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Department of Medicine

Department of Medicine

  Division of General Internal Medicine

General Internal Medicine Fellowship Programs


Fellowships in General Internal Medicine


JED GONZALO, MD, MS (‘12)

Assistant Professor of Medicine
Associate Dean for Health Systems Education
Penn State College of Medicine





WHAT & WHERE WAS YOUR RESIDENCY?

I completed an Internal Medicine Internship (’07) and Residency (’09) at the Beth Israel Deaconess Medical Center/Harvard Medical School in Boston, MA. My career in academic medicine began in 2009 as a Clinical Instructor at the U. of Pittsburgh while seeking a General Internal Medicine Fellowship in Medical Education/Research (’12), and the Beth Israel Deaconess as Chief Medicine Resident (’11).

HOMETOWN

I was born and raised in Kulpmont, PA, and attended Mt. Carmel Area Junior/Senior High School in Mt. Carmel, PA.

EDUCATION

Following high school, I attended the University of Scranton, a Jesuit University, in Scranton, PA. While there, I dual majored in biology and philosophy with a minor in biochemistry, and I graduated from the Special Jesuit Liberal Arts (SJLA) Honors Program in 2002. I graduated from the Penn State College of Medicine (PSCOM) in 2006 as a member of AOA and chosen by the Class of 2006 as the “Classmate you would most want as your physician.” I obtained a Master’s of Science in Medical Education from the University of Pittsburgh in 2012.

GIM FELLOWSHIP TYPE

Medical Education

WHAT YOU’RE DOING NOW

In 2012, I returned to PSCOM as Assistant Professor of Medicine and clinician-educator and researcher. My professional work has been dedicated to becoming a “Triple Threat,” excelling as a skilled clinician, educator, and researcher. My work focuses on advancing best practices in medical education that optimally align with evolving health systems’ needs. In five years as faculty, our team has designed innovative educational and research initiatives that have led to a re-imagining of local and national efforts in Health Systems Science (HSS) education. Working with outstanding educators and leaders both locally and nationally, our team has launched one of the first comprehensive medical school curricula in HSS, including new experiential roles for 1st-year students to serve as patient navigators, published broadly in education and health services research, and garnered national recognition. In 2013, I was named Associate Dean for Health Systems Education, a new position at PSCOM and one of two such positions in US medical schools, reflecting the cutting-edge nature of this work. My long-term goal is to improve the education system to better prepare “systems-ready” providers and change agents in health care.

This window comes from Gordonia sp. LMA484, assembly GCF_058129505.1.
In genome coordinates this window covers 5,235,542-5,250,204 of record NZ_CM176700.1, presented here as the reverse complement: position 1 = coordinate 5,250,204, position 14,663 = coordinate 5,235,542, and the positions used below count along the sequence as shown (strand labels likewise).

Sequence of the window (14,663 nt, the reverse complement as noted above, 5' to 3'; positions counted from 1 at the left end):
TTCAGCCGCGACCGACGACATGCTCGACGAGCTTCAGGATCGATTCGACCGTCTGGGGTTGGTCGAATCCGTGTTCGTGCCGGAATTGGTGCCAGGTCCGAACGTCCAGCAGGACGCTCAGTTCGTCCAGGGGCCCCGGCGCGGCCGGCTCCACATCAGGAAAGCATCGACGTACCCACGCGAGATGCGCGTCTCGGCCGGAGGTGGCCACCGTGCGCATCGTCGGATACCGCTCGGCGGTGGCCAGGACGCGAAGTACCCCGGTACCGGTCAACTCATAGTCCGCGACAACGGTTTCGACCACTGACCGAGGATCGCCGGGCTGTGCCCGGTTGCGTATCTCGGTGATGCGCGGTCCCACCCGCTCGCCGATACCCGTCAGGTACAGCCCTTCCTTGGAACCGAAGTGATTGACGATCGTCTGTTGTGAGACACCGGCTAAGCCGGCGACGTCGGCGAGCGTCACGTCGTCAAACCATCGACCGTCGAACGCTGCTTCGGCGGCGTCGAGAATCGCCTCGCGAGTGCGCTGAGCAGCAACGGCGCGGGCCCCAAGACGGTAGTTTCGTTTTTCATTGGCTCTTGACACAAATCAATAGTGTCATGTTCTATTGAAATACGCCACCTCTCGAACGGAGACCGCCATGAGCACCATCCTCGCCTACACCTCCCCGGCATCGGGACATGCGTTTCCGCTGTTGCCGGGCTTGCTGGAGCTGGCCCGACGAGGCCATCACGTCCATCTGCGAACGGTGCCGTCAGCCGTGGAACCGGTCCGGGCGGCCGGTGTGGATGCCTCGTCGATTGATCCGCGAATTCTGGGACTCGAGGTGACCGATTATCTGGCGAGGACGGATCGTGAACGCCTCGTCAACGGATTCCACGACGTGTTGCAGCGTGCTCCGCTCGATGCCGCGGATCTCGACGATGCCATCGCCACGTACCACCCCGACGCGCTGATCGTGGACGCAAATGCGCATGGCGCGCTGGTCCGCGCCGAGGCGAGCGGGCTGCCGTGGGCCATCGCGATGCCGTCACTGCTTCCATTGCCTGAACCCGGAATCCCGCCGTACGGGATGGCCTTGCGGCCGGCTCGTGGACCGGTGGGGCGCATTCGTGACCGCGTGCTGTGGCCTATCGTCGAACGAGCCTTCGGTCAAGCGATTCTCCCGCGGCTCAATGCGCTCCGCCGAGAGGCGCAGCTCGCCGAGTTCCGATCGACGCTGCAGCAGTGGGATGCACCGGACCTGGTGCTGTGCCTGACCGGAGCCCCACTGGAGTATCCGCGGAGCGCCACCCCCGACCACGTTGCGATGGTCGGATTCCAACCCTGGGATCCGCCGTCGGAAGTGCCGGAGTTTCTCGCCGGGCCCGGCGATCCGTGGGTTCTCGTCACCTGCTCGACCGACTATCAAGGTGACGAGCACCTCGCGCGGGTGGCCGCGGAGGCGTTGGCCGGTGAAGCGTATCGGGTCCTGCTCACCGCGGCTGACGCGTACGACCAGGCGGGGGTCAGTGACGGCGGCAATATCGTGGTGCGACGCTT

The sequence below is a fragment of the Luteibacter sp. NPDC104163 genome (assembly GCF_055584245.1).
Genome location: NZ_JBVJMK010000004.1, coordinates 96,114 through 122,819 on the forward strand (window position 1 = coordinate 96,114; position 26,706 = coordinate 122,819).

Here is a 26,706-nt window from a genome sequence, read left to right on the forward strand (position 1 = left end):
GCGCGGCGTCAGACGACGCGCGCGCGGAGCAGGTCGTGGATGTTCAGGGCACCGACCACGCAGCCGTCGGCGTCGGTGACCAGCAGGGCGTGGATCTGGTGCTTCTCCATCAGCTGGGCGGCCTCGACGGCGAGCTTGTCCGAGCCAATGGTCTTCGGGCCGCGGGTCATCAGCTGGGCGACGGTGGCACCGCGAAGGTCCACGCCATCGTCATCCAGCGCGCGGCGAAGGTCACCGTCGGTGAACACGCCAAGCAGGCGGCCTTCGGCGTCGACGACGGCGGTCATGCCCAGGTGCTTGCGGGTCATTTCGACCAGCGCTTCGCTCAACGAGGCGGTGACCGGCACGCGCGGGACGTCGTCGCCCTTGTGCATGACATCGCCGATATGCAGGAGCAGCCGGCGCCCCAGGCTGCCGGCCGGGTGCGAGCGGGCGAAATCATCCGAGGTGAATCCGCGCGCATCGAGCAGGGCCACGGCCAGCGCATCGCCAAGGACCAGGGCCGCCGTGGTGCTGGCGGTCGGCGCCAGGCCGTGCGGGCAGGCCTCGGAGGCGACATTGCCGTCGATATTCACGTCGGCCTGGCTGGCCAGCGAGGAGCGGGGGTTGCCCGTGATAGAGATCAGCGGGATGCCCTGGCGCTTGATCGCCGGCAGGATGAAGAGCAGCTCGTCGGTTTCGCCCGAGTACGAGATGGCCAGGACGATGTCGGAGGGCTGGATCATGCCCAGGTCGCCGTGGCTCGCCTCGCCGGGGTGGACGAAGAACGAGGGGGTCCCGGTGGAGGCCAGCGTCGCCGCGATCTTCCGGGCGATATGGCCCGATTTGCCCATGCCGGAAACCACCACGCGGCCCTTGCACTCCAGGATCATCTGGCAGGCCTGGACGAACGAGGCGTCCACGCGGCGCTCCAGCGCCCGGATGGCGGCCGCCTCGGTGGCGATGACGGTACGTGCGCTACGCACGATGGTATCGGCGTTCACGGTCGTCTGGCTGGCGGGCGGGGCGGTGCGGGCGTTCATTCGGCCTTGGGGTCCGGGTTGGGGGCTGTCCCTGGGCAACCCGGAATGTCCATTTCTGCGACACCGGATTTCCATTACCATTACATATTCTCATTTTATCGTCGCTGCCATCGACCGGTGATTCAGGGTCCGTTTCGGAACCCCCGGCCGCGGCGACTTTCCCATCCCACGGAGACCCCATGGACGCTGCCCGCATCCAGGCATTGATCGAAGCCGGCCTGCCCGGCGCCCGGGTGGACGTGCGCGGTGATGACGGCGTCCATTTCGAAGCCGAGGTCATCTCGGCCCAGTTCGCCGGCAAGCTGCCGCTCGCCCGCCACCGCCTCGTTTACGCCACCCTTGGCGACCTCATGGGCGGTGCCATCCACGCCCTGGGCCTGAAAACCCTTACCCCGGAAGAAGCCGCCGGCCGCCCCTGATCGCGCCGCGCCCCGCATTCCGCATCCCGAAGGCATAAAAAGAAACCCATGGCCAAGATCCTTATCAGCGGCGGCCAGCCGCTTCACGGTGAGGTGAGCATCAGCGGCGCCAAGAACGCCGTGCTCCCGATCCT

My education portfolio is focused on HSS, an emerging area of medical education that complements basic and clinical sciences, and includes the methods and processes of care delivery, including interprofessional collaboration, value-based care, health systems improvement, and leadership. Catalyzed by my role as co-principal investigator of a 5-year, $1 million AMA grant to Accelerate Change in Education, I have designed and facilitated the implementation of several large-scale innovative programs. Collaborating with several medical schools, I have played a lead role in articulating the curricular framework for HSS, which includes the first textbook in this area. Our team’s initiatives have also provided the opportunity for national recognition, including press coverage in the Washington Post, Wall Street Journal, US News and World Report, NPR radio, and AMA newswire. Currently I am supported by several externally-funded research grants, including the AMA Accelerating Change in Medical Education grant (co-principal investigator), Health Resources and Service Administration to transform primary care (co-principal investigator), and Clinical and Translational Science Institute (education evaluator).

REFLECTIONS ON YOUR TRAINING

The two years spent in fellowship at the University of Pittsburgh are a very positive memory for me. It was a privilege for me to be a part of one of the most well-organized and successful General Internal Medicine Fellowship Programs and also Division of General Internal Medicine in the country. I had the opportunity to observe, learn from, and work with some of the best educators and physicians.

WHY PITTSBURGH?

The city of Pittsburgh is a very unique place to live and practice medicine. It’s a thriving sports city with a strong cultural history, one that blends the old traditional “hard working” mentality with new experiences, including museums, outdoor events, and cuisine.